How Often Do You Need to Rebalance Your Portfolio?
You can rebalance your portfolio periodically or when the asset mix changes by a certain amount. Ideally, you want to avoid panic trades from over-checking and also be able to monitor your portfolio.
Periodic rebalancing allows you regularly monitor and control the risk in your portfolio. A con of rebalancing periodically is that you might end up overdoing it. Even if you schedule rebalancing on a certain date, you don’t necessarily have to change the asset mix if the portfolio still suits you.
The other method is to rebalance when the asset allocation shifts. When the asset mix of your portfolio changes, its risk-to-return ratio may no longer suit you. So, investors might prefer to rebalance their portfolios when the asset mix changes too much.
A common rule of thumb used by investors is to rebalance when the asset allocation for any subset shifts by 5%. If you followed this rule and the portion of stocks increases by 5%, you would rebalance.
How to do Portfolio Rebalancing?
- DIY – Do It Yourself
There are two steps to rebalancing. First, you need to Identify the sections for which the allocation has changed. Then, you need to make trades to get back to the old asset mix. If you decide on a different asset allocation, you could make the trades to reach the new asset allocation.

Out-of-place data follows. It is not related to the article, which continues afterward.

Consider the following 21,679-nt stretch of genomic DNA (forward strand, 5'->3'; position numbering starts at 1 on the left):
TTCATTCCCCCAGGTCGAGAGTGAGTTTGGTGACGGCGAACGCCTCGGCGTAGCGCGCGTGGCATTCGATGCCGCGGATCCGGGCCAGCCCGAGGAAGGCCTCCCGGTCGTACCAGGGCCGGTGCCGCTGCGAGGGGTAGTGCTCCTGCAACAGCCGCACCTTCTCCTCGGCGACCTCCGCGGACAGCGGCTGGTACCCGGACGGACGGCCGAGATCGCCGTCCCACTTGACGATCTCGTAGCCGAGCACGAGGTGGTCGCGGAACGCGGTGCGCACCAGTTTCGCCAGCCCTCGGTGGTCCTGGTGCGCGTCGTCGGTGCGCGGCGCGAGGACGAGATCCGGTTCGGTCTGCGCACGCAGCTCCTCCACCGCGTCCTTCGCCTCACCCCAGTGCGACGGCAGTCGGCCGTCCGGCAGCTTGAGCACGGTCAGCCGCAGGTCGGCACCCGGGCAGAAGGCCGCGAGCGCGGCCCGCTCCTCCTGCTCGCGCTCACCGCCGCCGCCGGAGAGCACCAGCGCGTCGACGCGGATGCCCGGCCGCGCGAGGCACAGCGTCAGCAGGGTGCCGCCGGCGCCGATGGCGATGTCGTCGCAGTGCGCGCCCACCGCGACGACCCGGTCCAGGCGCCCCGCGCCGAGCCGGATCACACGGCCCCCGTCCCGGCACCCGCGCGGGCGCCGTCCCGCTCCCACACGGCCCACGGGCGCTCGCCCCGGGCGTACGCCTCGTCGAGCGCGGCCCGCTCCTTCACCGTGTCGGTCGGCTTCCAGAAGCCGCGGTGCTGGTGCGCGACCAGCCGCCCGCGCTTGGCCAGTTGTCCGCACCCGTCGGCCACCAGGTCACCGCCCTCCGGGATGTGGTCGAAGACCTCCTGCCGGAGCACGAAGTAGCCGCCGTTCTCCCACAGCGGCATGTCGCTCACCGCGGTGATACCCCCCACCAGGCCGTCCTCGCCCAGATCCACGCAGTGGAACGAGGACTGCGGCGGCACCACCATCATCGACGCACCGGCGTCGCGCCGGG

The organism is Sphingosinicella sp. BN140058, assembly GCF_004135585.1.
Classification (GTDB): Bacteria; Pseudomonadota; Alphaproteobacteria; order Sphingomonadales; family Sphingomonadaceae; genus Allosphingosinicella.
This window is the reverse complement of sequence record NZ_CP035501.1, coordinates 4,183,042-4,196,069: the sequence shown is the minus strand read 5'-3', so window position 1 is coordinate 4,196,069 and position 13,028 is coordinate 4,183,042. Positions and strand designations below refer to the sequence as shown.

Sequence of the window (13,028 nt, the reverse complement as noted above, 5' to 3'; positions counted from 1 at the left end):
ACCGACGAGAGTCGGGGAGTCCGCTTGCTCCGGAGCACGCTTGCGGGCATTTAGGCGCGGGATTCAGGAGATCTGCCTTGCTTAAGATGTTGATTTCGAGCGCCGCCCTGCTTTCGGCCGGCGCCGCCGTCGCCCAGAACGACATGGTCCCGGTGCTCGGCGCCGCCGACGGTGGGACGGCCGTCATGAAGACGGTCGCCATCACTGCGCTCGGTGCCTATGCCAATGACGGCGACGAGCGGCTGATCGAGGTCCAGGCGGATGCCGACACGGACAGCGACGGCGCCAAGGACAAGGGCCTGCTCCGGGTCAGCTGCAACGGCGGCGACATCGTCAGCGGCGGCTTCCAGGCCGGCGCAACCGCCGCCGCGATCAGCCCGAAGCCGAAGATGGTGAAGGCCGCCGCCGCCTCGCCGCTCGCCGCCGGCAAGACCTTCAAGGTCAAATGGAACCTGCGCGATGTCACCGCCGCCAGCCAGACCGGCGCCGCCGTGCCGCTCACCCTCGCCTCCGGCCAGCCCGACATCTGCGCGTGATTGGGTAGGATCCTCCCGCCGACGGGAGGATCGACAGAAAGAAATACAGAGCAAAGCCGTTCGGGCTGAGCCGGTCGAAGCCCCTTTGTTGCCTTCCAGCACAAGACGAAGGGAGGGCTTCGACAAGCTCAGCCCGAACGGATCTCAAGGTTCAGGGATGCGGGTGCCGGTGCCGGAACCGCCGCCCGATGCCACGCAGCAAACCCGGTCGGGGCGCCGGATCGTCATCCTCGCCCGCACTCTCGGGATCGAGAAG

DIY rebalancing is suitable for investors who can make time for it and know the asset markets well enough to execute trades.
- Fund Managers
You can choose to invest in funds dedicated to an investment philosophy that suits you. The fund managers would be responsible for rebalancing.
At WealthDesk, you can find curated portfolios called WealthBaskets. These are portfolios of stocks and ETFs managed by SEBI registered professionals. Subscribers can rebalance these portfolios with just one click!
Every WealthBasket is based on a theme and follows a certain investment strategy. All underlying assets are transferred to the subscriber’s Demat account.
- Apps and Software
Nowadays, you can find various apps and software to help you rebalance your portfolio. They may empower you to rebalance periodically and according to shifts in asset allocation. However, you should be wary of fraudulent software. To ensure your safety, you should look if the app or software is approved by authorities like SEBI.
Relying on fund managers and software is sometimes called automatic portfolio rebalancing.